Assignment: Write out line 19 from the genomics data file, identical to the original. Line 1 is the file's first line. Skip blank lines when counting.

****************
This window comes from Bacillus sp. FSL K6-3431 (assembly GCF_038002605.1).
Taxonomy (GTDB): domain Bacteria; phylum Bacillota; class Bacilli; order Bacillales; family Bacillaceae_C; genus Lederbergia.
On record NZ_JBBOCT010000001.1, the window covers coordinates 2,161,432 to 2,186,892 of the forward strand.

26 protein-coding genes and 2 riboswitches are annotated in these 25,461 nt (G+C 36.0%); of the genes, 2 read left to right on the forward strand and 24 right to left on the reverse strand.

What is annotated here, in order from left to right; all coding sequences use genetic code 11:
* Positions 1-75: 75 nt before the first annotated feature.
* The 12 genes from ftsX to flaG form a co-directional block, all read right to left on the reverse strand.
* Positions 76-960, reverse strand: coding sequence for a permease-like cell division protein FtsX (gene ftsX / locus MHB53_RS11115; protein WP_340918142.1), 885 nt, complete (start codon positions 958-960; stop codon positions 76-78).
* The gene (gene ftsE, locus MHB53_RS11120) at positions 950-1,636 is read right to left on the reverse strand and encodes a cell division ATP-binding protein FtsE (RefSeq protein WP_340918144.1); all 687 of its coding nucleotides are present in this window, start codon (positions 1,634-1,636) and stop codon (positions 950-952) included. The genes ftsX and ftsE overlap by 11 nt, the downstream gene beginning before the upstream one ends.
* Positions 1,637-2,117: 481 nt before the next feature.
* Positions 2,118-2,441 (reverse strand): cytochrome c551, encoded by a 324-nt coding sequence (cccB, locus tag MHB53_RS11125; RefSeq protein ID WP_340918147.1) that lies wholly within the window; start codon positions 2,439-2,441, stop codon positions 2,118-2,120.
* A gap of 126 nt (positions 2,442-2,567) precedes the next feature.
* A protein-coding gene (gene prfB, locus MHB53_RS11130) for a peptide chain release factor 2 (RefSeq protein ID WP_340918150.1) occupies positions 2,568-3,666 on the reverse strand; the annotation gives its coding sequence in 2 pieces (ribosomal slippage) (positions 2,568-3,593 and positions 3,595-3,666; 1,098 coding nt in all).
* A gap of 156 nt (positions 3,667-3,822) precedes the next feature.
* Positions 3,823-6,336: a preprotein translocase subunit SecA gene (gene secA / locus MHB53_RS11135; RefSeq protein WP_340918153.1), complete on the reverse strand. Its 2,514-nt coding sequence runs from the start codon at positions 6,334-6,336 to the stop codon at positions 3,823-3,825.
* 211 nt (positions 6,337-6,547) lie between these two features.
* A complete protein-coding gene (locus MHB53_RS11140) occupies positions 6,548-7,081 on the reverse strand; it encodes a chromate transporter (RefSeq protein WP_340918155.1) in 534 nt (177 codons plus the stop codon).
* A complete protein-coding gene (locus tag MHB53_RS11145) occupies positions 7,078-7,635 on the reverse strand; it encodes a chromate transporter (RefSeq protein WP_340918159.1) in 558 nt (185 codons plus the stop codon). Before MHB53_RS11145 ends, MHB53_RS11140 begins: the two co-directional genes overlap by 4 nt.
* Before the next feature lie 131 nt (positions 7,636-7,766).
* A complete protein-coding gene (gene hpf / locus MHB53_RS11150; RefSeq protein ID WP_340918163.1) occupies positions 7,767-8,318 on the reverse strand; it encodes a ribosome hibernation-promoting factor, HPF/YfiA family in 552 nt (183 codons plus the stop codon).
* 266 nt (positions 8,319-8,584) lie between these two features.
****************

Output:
* Before the next feature lie 131 nt (positions 7,636-7,766).